"The grift continues": Trump tries to cash in on his indictment

Trump is selling $47 indictment t-shirts

Published March 31, 2023 1:30PM (EDT)

Donald Trump throws hats to supporters during a Make America Great Again rally on November 2, 2020, in Avoca, Pennsylvania. (BRENDAN SMIALOWSKI/AFP via Getty Images)
Donald Trump throws hats to supporters during a Make America Great Again rally on November 2, 2020, in Avoca, Pennsylvania. (BRENDAN SMIALOWSKI/AFP via Getty Images)

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The Trump campaign and the former president's Republican allies wasted no time attempting to turn Thursday's indictment news into a lucrative fundraising opportunity, appealing to their right-wing supporters for cash on live television and in a flurry of late-night emails.

"We are living through the darkest chapter of American history," blared one email that the Trump Save America Joint Fundraising Committee fired off after a Manhattan grand jury voted to indict the former president on criminal charges related to an alleged hush-money payment to porn star Stormy Daniels ahead of the 2016 election.

"With your support, we will write the next great chapter of American history—and 2024 will forever go down as the year we saved our Republic," the email, which was attributed to Trump himself, continued. "Please make a contribution—of truly any amount—to defend our movement from the never-ending witch hunts and WIN the WHITE HOUSE in 2024."

A subsequent email with the subject line "Holding a shirt just for YOU" called Alvin Bragg "George Soros' bought-and-paid-for Manhattan D.A." and said Trump was indicted for "committing NO CRIME."

The email then transitioned to a sales pitch for Trump campaign shirts, which supporters were informed they could receive for "free"—in exchange for a $47 donation.

"What better way to show your support for President Trump and our incredible movement during this dark chapter in our nation's history than to proudly wear the brand-new 'I Stand with President Trump' T-shirt," the appeal declared.

Sen. Lindsey Graham, R-S.C., meanwhile, used his appearance on Sean Hannity's live-audienceFox News show Thursday night to plead with Trump supporters to "give the president some money to fight this bullshit."

"He's spent more money on lawyers than most people spent on campaigns. They're trying to bleed him dry," said Graham, one of many Republican lawmakers who rushed to Trump's defense following Thursday's news.

Republican members of Congress also sent out urgent fundraising emails Thursday night in an attempt to capitalize on news of Trump's indictment.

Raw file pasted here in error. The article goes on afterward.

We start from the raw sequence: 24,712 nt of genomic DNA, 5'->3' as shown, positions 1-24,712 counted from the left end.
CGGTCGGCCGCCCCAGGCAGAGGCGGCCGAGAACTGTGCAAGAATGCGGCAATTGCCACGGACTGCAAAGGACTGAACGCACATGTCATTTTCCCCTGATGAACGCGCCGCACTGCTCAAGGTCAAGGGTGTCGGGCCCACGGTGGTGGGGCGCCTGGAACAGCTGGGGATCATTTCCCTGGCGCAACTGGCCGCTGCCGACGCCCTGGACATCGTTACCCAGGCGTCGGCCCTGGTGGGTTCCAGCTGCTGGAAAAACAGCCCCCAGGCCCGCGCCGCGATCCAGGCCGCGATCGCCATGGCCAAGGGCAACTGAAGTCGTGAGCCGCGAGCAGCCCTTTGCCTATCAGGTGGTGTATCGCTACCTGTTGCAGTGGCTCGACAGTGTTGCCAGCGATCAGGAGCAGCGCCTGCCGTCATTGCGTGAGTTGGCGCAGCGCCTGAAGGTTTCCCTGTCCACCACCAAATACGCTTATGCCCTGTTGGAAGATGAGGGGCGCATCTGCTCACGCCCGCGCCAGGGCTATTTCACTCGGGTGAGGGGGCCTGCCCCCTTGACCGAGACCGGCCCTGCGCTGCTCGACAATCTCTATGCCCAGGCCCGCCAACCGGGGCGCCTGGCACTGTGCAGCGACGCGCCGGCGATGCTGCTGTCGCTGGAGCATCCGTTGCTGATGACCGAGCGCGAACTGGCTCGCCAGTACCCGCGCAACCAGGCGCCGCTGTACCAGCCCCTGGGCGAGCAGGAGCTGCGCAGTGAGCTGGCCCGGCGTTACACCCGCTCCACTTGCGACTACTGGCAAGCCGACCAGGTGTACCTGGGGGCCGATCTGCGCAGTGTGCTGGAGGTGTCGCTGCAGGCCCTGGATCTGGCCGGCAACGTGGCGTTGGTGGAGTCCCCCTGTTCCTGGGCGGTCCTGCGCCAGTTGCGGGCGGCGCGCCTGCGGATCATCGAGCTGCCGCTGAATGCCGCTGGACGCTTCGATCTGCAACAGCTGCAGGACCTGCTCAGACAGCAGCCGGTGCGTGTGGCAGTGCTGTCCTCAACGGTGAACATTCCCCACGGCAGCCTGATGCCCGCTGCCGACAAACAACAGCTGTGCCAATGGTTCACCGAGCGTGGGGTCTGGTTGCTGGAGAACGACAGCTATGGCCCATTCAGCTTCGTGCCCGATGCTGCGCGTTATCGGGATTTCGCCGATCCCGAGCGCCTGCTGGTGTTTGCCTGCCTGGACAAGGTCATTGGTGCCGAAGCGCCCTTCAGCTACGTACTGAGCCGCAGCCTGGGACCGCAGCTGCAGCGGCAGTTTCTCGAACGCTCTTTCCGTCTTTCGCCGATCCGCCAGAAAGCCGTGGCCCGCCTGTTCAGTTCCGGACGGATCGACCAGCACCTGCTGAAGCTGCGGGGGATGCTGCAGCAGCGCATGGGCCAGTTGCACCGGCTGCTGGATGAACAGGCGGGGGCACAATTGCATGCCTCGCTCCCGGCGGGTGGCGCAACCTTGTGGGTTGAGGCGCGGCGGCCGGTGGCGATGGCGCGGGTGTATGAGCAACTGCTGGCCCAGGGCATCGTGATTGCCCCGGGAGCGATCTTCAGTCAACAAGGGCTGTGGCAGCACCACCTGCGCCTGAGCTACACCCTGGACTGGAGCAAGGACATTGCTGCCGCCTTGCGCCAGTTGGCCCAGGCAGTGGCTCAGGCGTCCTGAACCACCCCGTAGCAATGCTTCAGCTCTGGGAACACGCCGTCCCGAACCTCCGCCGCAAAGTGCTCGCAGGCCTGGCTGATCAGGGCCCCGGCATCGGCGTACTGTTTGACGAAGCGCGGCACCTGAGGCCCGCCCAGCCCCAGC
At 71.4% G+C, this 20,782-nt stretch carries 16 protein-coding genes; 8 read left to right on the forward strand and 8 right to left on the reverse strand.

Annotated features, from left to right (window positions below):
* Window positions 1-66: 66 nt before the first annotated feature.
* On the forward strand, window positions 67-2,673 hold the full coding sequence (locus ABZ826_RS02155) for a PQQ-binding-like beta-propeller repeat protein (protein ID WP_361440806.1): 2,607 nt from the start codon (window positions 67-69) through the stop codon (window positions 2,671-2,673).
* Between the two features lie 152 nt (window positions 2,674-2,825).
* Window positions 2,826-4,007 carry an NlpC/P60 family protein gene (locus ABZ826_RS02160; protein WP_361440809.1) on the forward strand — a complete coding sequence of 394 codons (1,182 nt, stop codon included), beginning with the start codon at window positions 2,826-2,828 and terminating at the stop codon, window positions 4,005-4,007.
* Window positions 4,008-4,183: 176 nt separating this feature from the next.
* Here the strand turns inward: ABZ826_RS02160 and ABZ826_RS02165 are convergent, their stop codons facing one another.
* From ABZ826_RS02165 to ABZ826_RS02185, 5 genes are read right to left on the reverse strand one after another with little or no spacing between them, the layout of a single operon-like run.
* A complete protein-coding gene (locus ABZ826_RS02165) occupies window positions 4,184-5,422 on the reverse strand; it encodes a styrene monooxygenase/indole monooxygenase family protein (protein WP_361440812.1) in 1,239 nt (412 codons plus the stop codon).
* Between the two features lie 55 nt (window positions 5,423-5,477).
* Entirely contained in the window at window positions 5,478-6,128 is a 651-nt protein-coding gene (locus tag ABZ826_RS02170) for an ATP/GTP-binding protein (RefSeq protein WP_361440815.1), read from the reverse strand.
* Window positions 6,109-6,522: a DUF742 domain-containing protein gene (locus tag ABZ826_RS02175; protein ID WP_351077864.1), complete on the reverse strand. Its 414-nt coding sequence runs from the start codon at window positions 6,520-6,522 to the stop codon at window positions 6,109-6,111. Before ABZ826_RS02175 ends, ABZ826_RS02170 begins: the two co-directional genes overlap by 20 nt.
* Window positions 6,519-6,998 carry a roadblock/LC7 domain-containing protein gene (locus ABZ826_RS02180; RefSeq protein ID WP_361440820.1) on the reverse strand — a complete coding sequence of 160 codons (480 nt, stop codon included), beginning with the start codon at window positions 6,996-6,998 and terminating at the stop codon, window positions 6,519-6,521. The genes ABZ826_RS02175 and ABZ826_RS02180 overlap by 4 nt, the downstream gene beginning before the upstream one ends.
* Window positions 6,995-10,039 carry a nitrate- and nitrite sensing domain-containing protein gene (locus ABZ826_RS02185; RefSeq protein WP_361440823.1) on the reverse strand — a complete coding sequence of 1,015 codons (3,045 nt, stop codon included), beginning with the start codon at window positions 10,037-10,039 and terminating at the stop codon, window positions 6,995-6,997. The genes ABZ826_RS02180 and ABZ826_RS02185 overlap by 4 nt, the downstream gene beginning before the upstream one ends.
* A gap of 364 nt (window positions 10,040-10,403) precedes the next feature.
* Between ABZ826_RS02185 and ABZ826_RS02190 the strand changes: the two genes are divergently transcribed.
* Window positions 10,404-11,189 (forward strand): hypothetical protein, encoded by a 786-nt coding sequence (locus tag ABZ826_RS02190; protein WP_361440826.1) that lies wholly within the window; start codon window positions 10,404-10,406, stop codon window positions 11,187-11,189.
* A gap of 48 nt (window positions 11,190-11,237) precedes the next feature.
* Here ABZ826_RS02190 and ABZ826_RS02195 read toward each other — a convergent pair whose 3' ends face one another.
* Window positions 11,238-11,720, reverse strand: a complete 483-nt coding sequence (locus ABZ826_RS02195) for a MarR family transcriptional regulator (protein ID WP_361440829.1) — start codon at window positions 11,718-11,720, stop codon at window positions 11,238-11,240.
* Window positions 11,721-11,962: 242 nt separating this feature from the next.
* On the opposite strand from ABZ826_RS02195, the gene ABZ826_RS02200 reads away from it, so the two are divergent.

"Contribute to our OFFICIAL TRUMP DEFENSE FUND to STAND WITH PRESIDENT TRUMP against this SCAM INDICTMENT," read an email sent by the campaign of Rep. Elise Stefanik, R-N.Y., the chair of the House Republican Conference.

The Trump campaign said it raked in at least $2 million in donations in the week after the former president predicted on his social media platform earlier this month that his arrest was imminent.

Trump is expected to turn himself in to New York authorities early next week. The former president is reportedly facing more than 30 criminal counts of document fraud, though the indictment and exact charges remain under seal.

MSNBC's Steve Benen wrote Friday that "in theory, it might seem impossible for a scandal-plagued politician to turn a criminal indictment into a grift."

"In practice, the relationship between Donald Trump and his followers is not normal," Benen added, noting that the Trump campaign has successfully raised money off impeachment proceedings, efforts to overturn the 2020 election results, and supposed post-election campaigns to "secure" future contests.

The latter fundraising ploy yielded millions of dollars for Trump's PAC—but that money was reportedly funneled toward the former president's travel costs and other expenses, not the election battles donors were promised.

"Common sense might suggest that the public would see these developments, learn about the former president's underhanded tactics, and his fundraising would dry up—especially in the wake of a criminal indictment," Benen wrote Friday. "His schemes have been exposed. His willingness to exploit his supporters has been well documented. All of this should start closing wallets. But Trump's hold on his followers is strong—so the grift continues."

By Jake Johnson

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